To add some more detail and dimension to my prop I added some blackwash and weathering with watered down black acrylic paint. I find these sponge brushes handy for giving a subtle black gradient to the edges and the crevices of the prop to add shadows and highlights. First I apply some of the black paint in the crevice and then dab the sponge.
After Everything is spray painted and black washed it’s time to glue the gems in. I glued my gems down to the staff with contact cement. Here is a side by side picture of before and after adding my blackwash shadows. I did some blackwash/ageing along the whole prop. I really wanted it to look used and aged and not like it was just made brand new.
Putting it all Together
One of the final touches for the staff is the red fabric the gems hang from on the top part of the staff. I purchased some 4in. wide satin ribbon at the craft store using a dab of contact cement I folded the ribbon edge in to create the pointed shape the gems would attach to. I did not measure the exact length I just tried wrapping a few times before cutting the ribbon how I liked it best.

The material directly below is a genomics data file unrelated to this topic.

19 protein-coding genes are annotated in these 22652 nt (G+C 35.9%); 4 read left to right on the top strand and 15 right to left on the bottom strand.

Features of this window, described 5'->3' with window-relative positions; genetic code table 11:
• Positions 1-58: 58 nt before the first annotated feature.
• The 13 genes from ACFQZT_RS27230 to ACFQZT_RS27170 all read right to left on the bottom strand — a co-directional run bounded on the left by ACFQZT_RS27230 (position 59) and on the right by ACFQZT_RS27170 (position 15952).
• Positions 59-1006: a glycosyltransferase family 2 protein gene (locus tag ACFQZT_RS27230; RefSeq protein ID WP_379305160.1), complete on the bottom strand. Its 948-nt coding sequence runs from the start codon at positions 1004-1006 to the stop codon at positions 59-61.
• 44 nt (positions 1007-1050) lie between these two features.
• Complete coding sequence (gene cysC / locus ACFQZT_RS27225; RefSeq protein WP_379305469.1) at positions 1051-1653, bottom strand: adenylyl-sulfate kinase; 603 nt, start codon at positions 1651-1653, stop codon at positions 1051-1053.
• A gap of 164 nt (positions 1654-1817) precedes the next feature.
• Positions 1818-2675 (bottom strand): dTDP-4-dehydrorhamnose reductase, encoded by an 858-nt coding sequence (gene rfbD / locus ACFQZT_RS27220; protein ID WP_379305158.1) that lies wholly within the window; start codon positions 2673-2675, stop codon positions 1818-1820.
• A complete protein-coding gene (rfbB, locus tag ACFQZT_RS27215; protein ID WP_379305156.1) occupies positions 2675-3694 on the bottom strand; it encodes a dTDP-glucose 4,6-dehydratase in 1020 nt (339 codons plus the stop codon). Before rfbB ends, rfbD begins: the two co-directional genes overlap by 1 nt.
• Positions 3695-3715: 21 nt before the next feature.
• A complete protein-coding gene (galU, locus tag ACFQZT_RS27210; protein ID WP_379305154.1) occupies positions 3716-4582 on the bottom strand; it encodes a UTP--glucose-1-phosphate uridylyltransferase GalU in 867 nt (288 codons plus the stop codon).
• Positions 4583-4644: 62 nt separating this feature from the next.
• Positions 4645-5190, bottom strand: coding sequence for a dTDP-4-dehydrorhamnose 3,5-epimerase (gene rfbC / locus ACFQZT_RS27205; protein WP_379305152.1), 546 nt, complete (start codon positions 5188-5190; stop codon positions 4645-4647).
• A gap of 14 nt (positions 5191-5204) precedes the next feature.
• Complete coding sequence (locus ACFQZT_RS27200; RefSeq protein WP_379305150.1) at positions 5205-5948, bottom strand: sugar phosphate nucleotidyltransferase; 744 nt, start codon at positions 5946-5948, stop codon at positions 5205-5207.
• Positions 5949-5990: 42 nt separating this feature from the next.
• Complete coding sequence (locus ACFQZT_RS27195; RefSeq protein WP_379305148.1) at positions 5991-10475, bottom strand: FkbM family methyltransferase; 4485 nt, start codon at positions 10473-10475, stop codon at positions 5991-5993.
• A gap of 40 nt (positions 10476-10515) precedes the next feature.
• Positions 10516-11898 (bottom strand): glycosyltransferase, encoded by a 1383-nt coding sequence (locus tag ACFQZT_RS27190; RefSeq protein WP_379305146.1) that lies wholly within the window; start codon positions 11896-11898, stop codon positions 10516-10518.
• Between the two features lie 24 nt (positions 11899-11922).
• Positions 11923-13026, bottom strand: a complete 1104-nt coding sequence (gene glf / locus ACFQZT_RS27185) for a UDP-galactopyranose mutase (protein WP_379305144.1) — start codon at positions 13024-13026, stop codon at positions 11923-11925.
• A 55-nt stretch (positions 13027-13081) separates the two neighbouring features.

With the ribbon cut and all the paint dry on the staff I glued my gems and casings onto the ribbon and the bottom of the staff with contact cement. I did go back over these with a little bit more blackwash painting just so they would appear more melded with the prop and not like I just glued them on top of the prop.
Finally it is time to put all the pieces together! The ribbon can be wrapped around the top of the staff and the pyramid shape can be put on the top of the metal support rod to hide the top.
Here is the PVC pipe (I painted the tip of it to camouflage it even more with the gold of the staff) sliding into the channel of the top part of the staff.